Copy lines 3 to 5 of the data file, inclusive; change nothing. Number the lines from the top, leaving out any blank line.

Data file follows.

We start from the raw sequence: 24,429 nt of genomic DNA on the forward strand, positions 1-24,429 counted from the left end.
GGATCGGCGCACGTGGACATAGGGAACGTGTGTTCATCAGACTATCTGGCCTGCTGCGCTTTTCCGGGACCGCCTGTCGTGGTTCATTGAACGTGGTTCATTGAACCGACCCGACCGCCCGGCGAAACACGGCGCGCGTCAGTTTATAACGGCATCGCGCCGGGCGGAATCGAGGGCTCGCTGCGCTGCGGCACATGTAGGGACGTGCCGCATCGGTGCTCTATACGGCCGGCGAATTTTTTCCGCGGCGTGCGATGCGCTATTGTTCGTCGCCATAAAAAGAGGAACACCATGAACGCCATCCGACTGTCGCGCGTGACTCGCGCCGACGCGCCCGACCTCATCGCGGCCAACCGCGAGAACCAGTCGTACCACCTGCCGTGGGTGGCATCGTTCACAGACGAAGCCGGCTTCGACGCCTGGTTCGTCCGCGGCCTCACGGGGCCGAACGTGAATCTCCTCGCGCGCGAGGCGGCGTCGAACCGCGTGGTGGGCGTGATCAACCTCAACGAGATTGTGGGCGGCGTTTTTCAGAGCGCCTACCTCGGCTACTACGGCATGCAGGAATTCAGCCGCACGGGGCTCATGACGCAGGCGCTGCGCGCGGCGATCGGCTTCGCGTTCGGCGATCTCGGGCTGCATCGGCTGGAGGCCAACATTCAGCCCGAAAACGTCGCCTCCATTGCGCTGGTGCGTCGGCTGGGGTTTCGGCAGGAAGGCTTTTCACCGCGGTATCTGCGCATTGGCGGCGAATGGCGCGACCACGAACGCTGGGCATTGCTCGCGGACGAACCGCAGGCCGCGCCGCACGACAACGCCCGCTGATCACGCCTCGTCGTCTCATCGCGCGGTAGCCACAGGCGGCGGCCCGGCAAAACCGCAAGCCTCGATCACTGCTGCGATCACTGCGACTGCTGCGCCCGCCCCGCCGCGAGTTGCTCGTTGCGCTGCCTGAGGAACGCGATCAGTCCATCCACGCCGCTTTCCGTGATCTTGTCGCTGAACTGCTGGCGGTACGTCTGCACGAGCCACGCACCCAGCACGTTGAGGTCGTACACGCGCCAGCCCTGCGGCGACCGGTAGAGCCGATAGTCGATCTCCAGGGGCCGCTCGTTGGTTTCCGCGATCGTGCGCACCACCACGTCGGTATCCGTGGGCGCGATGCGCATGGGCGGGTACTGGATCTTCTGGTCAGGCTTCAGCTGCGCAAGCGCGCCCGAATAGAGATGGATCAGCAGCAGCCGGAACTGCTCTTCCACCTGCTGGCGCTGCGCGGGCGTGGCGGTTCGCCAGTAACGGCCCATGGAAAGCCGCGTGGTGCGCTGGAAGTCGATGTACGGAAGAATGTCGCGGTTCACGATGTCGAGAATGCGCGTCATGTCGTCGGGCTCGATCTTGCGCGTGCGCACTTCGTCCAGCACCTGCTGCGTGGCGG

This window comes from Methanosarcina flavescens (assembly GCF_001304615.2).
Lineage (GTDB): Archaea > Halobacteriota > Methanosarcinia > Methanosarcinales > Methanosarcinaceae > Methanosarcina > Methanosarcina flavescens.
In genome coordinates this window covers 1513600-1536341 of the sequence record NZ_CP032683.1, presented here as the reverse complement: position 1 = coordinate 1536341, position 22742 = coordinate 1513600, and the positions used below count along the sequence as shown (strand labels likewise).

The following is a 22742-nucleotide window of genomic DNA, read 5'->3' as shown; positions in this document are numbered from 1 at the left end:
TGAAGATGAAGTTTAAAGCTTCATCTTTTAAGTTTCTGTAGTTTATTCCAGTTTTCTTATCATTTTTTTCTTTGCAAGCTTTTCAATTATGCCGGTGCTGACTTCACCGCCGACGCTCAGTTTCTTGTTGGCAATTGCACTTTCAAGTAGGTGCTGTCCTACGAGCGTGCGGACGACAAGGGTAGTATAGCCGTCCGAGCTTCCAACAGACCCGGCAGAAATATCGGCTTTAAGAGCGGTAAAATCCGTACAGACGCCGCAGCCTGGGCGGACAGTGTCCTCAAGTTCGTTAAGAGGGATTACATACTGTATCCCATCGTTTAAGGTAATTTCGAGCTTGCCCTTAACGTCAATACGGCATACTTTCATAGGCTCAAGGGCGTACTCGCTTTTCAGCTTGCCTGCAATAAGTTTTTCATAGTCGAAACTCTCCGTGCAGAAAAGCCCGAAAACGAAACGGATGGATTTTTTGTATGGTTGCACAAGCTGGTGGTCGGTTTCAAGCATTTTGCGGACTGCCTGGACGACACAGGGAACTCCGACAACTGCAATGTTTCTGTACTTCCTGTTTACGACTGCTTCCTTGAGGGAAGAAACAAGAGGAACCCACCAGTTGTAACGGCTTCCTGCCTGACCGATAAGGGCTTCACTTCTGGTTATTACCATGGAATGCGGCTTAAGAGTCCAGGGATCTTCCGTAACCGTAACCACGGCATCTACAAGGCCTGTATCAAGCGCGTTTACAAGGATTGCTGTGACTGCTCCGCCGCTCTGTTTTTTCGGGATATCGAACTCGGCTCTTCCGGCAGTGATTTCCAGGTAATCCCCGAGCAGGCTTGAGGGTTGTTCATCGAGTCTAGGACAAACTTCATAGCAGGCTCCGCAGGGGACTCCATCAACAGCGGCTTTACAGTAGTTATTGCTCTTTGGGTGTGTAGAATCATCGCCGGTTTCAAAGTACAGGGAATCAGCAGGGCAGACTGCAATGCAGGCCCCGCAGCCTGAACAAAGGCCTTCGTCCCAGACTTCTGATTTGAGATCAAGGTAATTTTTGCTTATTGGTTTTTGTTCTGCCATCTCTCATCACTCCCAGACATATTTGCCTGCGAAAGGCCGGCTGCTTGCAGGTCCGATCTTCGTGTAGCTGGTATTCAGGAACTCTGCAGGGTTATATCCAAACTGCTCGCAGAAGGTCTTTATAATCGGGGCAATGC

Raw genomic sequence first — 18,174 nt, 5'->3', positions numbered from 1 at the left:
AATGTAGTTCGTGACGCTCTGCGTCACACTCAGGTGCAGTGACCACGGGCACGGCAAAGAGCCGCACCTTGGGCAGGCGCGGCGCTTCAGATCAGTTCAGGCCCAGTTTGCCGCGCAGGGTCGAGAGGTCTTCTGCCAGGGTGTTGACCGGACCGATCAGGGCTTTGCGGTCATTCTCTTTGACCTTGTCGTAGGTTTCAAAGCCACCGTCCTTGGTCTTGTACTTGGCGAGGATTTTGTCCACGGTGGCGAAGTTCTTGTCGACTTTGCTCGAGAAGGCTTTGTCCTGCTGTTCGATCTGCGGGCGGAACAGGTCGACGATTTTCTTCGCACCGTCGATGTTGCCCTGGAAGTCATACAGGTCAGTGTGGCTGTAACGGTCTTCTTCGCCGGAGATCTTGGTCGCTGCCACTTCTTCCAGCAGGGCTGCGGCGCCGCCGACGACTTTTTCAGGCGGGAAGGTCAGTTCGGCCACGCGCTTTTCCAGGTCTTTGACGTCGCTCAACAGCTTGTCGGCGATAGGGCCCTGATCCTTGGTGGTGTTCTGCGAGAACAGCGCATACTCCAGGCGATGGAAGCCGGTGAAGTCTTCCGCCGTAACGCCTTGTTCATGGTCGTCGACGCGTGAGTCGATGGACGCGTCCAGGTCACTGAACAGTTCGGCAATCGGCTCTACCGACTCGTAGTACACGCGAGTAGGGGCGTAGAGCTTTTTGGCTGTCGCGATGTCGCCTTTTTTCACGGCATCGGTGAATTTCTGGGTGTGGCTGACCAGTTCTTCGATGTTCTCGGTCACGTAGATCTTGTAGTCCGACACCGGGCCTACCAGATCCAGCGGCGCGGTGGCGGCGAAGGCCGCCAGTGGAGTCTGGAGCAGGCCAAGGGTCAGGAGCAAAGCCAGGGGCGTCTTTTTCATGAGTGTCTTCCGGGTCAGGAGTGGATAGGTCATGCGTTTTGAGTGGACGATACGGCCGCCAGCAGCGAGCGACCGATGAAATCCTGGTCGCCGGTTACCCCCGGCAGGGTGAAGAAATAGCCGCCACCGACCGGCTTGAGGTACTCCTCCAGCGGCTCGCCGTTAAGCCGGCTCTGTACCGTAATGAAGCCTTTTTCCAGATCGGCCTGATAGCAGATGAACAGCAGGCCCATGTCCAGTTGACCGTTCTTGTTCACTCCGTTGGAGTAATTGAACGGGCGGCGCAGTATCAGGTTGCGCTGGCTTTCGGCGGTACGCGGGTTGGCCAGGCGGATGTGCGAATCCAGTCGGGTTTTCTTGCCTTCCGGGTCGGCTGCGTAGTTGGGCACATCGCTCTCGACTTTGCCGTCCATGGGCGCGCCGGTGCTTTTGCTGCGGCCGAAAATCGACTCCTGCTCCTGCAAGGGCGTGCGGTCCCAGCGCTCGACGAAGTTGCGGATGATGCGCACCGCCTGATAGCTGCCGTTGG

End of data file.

This window comes from Methanosarcina flavescens (assembly GCF_001304615.2).
Lineage (GTDB): Archaea > Halobacteriota > Methanosarcinia > Methanosarcinales > Methanosarcinaceae > Methanosarcina > Methanosarcina flavescens.
In genome coordinates this window covers 1513600-1536341 of the sequence record NZ_CP032683.1, presented here as the reverse complement: position 1 = coordinate 1536341, position 22742 = coordinate 1513600, and the positions used below count along the sequence as shown (strand labels likewise).